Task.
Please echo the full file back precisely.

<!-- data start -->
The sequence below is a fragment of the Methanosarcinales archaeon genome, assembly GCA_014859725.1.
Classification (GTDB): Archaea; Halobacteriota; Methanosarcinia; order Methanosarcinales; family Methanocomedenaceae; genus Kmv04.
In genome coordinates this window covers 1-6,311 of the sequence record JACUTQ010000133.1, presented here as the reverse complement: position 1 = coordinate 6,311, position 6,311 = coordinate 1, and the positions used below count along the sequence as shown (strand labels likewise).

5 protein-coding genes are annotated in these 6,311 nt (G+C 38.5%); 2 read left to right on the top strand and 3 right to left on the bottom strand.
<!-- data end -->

The sequence below is a fragment of the Methanosarcinales archaeon genome, assembly GCA_014859725.1.
Classification (GTDB): Archaea; Halobacteriota; Methanosarcinia; order Methanosarcinales; family Methanocomedenaceae; genus Kmv04.
In genome coordinates this window covers 1-6,311 of the sequence record JACUTQ010000133.1, presented here as the reverse complement: position 1 = coordinate 6,311, position 6,311 = coordinate 1, and the positions used below count along the sequence as shown (strand labels likewise).

5 protein-coding genes are annotated in these 6,311 nt (G+C 38.5%); 2 read left to right on the top strand and 3 right to left on the bottom strand.